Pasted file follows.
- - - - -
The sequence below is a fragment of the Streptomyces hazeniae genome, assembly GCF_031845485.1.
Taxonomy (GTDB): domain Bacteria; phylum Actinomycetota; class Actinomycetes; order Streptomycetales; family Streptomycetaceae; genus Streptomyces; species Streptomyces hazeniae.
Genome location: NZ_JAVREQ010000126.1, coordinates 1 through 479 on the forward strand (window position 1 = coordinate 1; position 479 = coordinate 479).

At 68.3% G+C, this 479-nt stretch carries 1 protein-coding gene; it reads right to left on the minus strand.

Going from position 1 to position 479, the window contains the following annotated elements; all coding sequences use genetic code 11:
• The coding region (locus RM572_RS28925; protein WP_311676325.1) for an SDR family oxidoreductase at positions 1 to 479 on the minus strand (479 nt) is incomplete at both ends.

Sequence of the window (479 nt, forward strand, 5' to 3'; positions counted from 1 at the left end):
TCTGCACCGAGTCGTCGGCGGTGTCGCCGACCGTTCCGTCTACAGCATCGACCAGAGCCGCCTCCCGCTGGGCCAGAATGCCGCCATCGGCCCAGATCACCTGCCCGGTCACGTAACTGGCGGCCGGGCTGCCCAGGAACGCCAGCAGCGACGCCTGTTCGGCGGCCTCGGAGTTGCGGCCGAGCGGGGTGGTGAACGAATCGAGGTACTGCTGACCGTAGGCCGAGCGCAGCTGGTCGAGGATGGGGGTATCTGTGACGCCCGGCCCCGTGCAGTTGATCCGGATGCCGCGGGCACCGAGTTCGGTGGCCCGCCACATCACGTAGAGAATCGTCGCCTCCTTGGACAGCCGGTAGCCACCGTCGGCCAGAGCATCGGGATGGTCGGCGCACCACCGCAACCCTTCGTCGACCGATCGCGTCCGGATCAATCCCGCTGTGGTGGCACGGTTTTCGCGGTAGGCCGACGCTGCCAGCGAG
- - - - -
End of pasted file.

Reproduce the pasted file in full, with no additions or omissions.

The sequence below is a fragment of the Streptomyces hazeniae genome, assembly GCF_031845485.1.
Taxonomy (GTDB): domain Bacteria; phylum Actinomycetota; class Actinomycetes; order Streptomycetales; family Streptomycetaceae; genus Streptomyces; species Streptomyces hazeniae.
Genome location: NZ_JAVREQ010000126.1, coordinates 1 through 479 on the forward strand (window position 1 = coordinate 1; position 479 = coordinate 479).

At 68.3% G+C, this 479-nt stretch carries 1 protein-coding gene; it reads right to left on the minus strand.

Going from position 1 to position 479, the window contains the following annotated elements; all coding sequences use genetic code 11:
• The coding region (locus RM572_RS28925; protein WP_311676325.1) for an SDR family oxidoreductase at positions 1 to 479 on the minus strand (479 nt) is incomplete at both ends.

Sequence of the window (479 nt, forward strand, 5' to 3'; positions counted from 1 at the left end):
TCTGCACCGAGTCGTCGGCGGTGTCGCCGACCGTTCCGTCTACAGCATCGACCAGAGCCGCCTCCCGCTGGGCCAGAATGCCGCCATCGGCCCAGATCACCTGCCCGGTCACGTAACTGGCGGCCGGGCTGCCCAGGAACGCCAGCAGCGACGCCTGTTCGGCGGCCTCGGAGTTGCGGCCGAGCGGGGTGGTGAACGAATCGAGGTACTGCTGACCGTAGGCCGAGCGCAGCTGGTCGAGGATGGGGGTATCTGTGACGCCCGGCCCCGTGCAGTTGATCCGGATGCCGCGGGCACCGAGTTCGGTGGCCCGCCACATCACGTAGAGAATCGTCGCCTCCTTGGACAGCCGGTAGCCACCGTCGGCCAGAGCATCGGGATGGTCGGCGCACCACCGCAACCCTTCGTCGACCGATCGCGTCCGGATCAATCCCGCTGTGGTGGCACGGTTTTCGCGGTAGGCCGACGCTGCCAGCGAG